It’s almost too much to ask that that an abstract art like music or dance address the issues of our times. And in fact a lot of bad, or at least heavy-handed and programmatic art has been made in the name of big ideas. But sometimes, for whatever reason, a work seems to expand beyond the edges of the stage, vibrating in sympathy with feelings and thoughts floating around the streets. We can talk and read and argue about social issues like racism, exclusion, and disillusionment. We can march about them, as many are now doing. But there is something stirring about the experience of hearing such feelings expressed by a voice raised in song, translated for the instruments of a symphony orchestra, illustrated by a moving body. The experience can bring people together in a moment of collective understanding, however fleeting.
This is what I felt on Dec. 10 at the première of Odetta, Matthew Rushing’s new work for Alvin Ailey American Dance Theater. It may have been a purely subjective feeling, and who knows, I may be completely off the mark, but my sense was that I was watching a timely and somehow important work, one that was begging to be made and had captured a feeling in the air. Partly, the piece succeeded because it wasn’t directly about race or change or politics. It was conceived as a tribute Odetta Holmes—known as “Odetta”—the gospel/folk/blues/jazz singer who became one of the leading voices of the Civil Rights movement. It was Odetta’s extraordinary voice—low, pungent, by turns foghorn-loud and caressing—that led the way.
I’ll admit I had never heard of her; my musical education leaned more toward Dietrich Fischer-Dieskau than Bob Dylan, for better or for worse. But not knowing who she was was no impediment to being instantly walloped by that voice, operatic in scale, unsparing, and emotionally transparent. Rushing’s Odetta was set to a selection of her songs— religious hymns, work chants, folk melodies, and Bob Dylan’s scathing anthem “Masters of War”—intercut with passages of her speaking voice. Both communicated an immense anger and sadness, feelings justified by her own personal experience.
Odetta was born in the heart of the Jim Crow south, in Birmingham Alabama, 1930, and grew up to march alongside Martin Luther King. She saw first-hand the ugly side of white folk. After college, she found her home and artistic family in the folk music scene, a milieu that sought authenticity and relevance through a return to roots. She brought to her music a wealth of experience and a voice like a freight train.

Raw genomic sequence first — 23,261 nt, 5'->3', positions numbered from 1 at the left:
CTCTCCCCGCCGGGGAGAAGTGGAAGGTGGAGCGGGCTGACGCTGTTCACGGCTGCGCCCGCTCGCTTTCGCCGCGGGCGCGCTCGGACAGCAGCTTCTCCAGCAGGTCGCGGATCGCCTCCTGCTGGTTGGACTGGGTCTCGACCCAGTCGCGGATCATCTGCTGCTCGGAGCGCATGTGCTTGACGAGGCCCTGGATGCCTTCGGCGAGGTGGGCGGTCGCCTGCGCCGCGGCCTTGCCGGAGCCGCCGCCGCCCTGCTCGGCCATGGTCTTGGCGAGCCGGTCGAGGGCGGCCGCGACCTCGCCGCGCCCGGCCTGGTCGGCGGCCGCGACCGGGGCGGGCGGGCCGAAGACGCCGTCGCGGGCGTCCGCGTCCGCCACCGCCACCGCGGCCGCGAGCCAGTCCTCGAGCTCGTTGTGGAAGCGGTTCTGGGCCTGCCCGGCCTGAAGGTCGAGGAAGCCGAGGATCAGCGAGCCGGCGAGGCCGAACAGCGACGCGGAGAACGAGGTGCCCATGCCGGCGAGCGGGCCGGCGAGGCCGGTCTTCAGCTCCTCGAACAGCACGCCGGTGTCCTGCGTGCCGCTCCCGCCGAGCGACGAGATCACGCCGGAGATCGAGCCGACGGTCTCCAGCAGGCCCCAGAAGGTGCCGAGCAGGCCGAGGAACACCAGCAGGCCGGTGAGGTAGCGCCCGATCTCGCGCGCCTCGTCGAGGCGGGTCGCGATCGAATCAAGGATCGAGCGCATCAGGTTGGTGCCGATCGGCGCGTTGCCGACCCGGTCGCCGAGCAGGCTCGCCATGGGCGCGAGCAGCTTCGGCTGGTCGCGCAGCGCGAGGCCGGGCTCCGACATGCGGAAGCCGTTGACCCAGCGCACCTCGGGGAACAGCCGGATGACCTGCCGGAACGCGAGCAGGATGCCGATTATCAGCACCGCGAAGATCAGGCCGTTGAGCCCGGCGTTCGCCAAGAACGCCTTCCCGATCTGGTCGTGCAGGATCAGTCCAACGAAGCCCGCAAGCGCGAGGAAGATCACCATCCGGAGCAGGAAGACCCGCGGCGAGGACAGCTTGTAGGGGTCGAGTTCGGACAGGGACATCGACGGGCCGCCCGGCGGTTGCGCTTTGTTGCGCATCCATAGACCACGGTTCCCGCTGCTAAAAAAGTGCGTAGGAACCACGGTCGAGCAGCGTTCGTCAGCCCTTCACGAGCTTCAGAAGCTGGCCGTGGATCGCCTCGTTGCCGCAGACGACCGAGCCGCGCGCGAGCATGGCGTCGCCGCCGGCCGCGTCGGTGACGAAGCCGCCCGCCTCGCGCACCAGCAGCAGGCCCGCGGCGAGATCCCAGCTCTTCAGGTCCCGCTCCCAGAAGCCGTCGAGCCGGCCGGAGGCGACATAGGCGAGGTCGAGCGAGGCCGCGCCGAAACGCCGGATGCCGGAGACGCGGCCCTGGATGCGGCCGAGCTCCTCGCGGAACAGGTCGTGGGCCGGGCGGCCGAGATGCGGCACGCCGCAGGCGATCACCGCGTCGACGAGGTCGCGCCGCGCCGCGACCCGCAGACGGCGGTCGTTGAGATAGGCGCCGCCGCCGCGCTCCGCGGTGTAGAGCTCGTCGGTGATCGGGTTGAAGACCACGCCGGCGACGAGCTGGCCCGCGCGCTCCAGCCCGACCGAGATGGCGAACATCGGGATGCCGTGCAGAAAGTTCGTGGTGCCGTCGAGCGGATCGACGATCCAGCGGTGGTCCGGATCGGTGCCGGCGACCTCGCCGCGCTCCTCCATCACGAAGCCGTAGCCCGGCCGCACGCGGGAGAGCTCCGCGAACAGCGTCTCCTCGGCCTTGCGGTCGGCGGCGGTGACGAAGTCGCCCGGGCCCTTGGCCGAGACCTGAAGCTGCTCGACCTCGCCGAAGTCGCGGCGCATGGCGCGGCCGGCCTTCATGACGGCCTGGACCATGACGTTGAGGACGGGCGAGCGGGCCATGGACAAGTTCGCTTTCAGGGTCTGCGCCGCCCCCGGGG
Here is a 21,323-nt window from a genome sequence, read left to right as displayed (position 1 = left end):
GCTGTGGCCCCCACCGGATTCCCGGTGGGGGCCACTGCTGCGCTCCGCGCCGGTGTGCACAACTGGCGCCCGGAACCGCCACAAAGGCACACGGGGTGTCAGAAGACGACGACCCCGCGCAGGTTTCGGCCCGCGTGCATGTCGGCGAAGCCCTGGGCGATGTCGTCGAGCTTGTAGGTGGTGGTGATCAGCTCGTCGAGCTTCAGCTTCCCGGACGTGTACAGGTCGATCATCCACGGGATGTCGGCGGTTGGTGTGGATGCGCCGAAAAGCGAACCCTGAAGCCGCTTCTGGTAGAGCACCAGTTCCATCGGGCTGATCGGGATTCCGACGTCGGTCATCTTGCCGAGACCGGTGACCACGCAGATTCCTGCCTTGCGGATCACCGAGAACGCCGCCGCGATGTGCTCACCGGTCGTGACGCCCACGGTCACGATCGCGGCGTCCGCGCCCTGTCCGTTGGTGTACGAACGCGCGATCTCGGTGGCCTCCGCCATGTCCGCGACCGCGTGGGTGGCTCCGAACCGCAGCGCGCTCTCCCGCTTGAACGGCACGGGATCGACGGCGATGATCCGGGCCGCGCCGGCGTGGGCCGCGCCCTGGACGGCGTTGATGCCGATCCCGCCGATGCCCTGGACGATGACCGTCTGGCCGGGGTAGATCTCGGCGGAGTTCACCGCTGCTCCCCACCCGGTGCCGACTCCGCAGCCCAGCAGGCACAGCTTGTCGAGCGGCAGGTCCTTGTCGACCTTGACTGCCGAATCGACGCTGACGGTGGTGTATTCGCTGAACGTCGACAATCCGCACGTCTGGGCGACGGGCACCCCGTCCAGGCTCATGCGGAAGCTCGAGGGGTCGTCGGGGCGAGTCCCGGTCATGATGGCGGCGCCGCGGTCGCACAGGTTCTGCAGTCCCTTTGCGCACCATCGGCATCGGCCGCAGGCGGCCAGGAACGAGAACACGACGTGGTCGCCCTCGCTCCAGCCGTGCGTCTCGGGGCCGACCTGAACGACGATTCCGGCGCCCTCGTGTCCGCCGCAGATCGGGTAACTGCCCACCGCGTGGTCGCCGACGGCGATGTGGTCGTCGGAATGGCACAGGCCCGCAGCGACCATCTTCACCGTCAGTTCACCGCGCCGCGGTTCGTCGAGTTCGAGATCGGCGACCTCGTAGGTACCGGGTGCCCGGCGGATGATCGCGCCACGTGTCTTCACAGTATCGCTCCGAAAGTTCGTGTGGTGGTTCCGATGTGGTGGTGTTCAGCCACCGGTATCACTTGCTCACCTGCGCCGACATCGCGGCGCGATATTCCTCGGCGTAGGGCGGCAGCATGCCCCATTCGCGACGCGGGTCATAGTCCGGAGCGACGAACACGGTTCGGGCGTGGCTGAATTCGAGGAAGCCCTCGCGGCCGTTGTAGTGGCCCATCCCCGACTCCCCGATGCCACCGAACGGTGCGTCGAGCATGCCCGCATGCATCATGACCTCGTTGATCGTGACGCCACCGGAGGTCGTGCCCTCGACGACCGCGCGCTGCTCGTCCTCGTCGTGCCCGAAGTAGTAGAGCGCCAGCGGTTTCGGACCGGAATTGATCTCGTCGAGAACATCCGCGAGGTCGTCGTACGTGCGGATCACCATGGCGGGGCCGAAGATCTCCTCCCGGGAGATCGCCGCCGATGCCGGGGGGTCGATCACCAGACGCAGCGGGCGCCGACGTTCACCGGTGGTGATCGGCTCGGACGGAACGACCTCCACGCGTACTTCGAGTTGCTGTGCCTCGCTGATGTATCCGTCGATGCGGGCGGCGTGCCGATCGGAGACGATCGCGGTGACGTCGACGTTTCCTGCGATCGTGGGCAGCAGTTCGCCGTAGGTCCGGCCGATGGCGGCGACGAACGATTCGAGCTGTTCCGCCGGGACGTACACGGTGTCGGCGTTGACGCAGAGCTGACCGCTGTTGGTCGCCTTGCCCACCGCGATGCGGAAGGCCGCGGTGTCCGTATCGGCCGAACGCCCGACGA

Rushing’s choreography and storytelling are less pungent than Odetta’s songs; he does well not to try to compete. But the songs color the dances. And the dances, in turn, soften the sometimes monolithic force of the songs. In the Ailey veteran Hope Boykin the choreographer has found a protagonist who, like a beloved sister or protector, can be both stern and soft, despairing and hopeful. He gives to her the work’s moments of grace; she luxuriates, with warmth and lightness, in his sensual, precise movements, mixing elements of African dance with Ailey, Caribbean touches, samba. The cast of eleven is mixed, giving the lie to the notion that Alvin Ailey is a “black” company. Rushing pushes us to see the dancers in a new light, opening up hitherto unknown aspects of their dancing and their stage personalities. For Kanji Segawa, he has created a solo of aching loneliness, all slow unfoldings of the limbs and lingering balances, and set it to “Sometimes I Feel Like a Motherless Child.” (“Long long way from home,” Odetta moans in the background.) Segawa looks as if he were pulling himself out of a morass of solitude.
“Masters of War” is an indictment of the seemingly endless cycle of American military entanglements, of men (and women) pulled away from their lives and loves to kill and be killed. Here, Rushing has given the main role, of a man afraid to die, to Michael Francis McBride, normally a smiling classicist who happens to be white, and whom I often think of, privately, as “The Little Prince.” In “John Henry,” a song about a man whose life of hard labor sends him to an early grave, Renaldo Maurice’s solo becomes angrier and angrier as he rages against the injustice of his life. The other dancers, perched on benches or sprawled on the floor, pound out an increasingly insistent tattoo. (A set of benches is well used throughout the work, demarcating spaces that evoke a church, a train, a community hall or a stage. The designer is Travis George. The costumes, by Dante Baylor, are appealingly un-hip: fringed and patched and hippy-ish.)
There is beauty and humor too, and love. A pas de deux for Sarah Daley and Jermaine Terry set to “Cool Water” shows off Daley’s eloquent, sorrowful line and pristine classical training. A clownish duet set to the humorous call-and-response ditty “A Hole in the Bucket,” sung with Harry Belafonte, provides a moment of levity. (It also reminds me of “Shutters Shut,” a piece for the Netherlands Dance Theatre set to a poem by Gertrude Stein.) In the end, Rushing offers a kind of reconciliation. Hope Boykin embraces Megan Jakel and the company returns for a final, harmonious ensemble. The ending may be too consolatory, too soft, but then, one senses that Mathew Rushing is a generous man, more gentle than Odetta, more willing to forgive. And after the despair and anger provoked by the violent deaths of Treyvon Martin and Michael Brown and Eric Garner, there is something to be said for a piece that offers some hope that things will get better, for everyone.